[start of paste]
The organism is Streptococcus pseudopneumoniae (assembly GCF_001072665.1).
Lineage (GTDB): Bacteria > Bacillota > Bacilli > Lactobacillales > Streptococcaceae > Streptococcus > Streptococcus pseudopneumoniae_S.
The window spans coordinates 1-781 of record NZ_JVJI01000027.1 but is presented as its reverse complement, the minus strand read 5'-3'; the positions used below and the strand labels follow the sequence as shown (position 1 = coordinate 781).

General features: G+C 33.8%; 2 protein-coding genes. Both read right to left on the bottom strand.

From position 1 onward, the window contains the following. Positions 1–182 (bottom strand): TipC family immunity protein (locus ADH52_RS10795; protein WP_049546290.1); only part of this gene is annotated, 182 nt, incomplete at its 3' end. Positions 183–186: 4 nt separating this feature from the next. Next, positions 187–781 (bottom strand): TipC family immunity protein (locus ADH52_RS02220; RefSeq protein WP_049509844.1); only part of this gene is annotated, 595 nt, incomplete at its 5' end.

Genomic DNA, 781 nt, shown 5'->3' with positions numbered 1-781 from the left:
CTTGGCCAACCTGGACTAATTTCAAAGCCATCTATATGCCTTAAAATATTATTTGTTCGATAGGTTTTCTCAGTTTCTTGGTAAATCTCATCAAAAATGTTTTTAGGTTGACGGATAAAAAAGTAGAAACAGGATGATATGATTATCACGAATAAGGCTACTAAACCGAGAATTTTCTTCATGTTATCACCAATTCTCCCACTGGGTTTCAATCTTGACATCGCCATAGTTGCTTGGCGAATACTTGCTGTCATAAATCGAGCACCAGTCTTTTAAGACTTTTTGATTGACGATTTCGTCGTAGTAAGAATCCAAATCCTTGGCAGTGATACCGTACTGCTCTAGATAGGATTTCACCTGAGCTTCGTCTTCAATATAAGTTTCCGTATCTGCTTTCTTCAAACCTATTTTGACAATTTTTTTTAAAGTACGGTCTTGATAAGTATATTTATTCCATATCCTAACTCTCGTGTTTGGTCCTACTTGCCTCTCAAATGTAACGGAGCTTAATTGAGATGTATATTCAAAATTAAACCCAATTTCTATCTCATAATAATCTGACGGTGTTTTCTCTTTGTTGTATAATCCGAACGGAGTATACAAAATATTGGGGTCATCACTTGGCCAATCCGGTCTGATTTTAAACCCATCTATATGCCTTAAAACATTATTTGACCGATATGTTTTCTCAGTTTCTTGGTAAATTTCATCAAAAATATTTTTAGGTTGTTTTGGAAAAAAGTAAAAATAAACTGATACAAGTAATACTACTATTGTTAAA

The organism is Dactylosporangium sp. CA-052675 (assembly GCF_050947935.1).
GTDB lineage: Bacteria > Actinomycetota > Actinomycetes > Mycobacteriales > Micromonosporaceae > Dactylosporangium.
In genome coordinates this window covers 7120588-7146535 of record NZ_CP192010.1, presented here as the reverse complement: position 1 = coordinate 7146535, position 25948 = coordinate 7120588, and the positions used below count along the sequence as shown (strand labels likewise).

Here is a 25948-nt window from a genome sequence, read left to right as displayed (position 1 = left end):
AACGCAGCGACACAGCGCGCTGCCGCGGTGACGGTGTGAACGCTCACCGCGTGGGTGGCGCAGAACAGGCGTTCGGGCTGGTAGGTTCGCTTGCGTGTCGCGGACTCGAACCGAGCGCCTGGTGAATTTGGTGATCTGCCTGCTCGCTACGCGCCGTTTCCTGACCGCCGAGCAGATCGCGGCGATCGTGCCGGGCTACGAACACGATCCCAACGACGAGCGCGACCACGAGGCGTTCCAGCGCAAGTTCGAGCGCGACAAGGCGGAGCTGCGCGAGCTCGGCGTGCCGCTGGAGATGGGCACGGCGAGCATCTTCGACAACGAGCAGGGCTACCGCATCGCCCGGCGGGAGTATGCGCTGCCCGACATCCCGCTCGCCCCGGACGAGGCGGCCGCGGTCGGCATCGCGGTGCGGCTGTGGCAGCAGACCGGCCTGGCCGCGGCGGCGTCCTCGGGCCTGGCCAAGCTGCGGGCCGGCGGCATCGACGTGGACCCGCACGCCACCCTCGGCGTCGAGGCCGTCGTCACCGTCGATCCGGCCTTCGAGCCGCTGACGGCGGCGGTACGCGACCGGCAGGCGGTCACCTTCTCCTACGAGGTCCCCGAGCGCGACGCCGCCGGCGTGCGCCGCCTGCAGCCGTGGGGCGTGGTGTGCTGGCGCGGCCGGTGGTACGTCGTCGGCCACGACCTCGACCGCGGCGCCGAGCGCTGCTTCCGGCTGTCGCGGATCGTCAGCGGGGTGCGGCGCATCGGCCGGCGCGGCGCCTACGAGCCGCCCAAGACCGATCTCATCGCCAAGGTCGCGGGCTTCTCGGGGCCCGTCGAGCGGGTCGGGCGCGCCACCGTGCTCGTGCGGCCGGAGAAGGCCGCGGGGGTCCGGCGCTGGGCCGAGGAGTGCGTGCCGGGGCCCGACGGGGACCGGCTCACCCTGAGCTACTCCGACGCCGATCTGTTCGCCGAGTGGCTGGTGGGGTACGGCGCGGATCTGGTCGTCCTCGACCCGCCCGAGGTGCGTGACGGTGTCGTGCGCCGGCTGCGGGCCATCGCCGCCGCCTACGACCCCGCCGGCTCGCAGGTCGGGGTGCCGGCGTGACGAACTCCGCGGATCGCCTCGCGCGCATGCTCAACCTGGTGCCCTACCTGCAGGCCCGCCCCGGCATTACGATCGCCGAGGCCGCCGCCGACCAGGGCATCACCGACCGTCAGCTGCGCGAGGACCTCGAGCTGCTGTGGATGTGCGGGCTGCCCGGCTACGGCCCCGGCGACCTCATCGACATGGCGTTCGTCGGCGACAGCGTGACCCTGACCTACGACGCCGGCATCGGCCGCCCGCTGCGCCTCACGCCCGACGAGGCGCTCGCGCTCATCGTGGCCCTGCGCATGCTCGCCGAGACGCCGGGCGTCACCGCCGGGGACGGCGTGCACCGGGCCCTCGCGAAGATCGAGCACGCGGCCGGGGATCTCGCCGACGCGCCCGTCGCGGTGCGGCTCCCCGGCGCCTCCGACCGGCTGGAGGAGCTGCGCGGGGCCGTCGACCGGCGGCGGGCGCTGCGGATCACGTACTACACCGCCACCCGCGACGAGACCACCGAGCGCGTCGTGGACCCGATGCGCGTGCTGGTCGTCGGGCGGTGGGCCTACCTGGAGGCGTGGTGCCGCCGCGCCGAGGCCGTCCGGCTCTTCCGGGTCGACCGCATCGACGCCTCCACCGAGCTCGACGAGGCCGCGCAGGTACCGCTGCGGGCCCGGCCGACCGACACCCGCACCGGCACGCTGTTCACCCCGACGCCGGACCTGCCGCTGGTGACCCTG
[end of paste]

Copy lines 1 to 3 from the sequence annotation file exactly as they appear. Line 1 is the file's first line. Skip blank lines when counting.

The organism is Streptococcus pseudopneumoniae (assembly GCF_001072665.1).
Lineage (GTDB): Bacteria > Bacillota > Bacilli > Lactobacillales > Streptococcaceae > Streptococcus > Streptococcus pseudopneumoniae_S.
The window spans coordinates 1-781 of record NZ_JVJI01000027.1 but is presented as its reverse complement, the minus strand read 5'-3'; the positions used below and the strand labels follow the sequence as shown (position 1 = coordinate 781).